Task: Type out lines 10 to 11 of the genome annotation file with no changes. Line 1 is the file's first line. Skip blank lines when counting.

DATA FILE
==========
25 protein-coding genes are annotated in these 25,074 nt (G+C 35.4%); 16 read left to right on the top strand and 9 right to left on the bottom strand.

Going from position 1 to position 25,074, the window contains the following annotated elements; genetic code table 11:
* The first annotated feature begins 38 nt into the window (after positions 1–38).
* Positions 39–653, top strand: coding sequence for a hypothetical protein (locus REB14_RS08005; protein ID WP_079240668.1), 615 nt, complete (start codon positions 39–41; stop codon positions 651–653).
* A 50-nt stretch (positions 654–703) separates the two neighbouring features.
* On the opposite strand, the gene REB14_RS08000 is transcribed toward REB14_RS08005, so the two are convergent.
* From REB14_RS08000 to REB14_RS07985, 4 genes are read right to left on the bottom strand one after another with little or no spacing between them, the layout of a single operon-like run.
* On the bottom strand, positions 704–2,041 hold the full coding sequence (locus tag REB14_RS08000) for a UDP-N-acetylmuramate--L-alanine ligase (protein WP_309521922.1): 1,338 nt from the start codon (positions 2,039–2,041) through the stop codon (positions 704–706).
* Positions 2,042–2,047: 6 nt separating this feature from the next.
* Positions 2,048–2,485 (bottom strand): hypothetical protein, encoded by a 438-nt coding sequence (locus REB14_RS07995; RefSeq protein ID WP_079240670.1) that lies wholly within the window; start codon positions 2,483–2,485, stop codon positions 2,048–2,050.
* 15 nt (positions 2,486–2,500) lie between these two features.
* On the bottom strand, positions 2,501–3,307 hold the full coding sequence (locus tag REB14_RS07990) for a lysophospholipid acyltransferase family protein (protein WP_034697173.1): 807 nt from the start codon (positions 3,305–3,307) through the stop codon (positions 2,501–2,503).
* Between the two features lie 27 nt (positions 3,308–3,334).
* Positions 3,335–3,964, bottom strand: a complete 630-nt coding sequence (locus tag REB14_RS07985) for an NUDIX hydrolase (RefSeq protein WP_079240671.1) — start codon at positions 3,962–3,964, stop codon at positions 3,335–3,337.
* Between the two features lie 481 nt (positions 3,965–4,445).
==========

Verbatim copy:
* Positions 2,048–2,485 (bottom strand): hypothetical protein, encoded by a 438-nt coding sequence (locus REB14_RS07995; RefSeq protein ID WP_079240670.1) that lies wholly within the window; start codon positions 2,483–2,485, stop codon positions 2,048–2,050.
* 15 nt (positions 2,486–2,500) lie between these two features.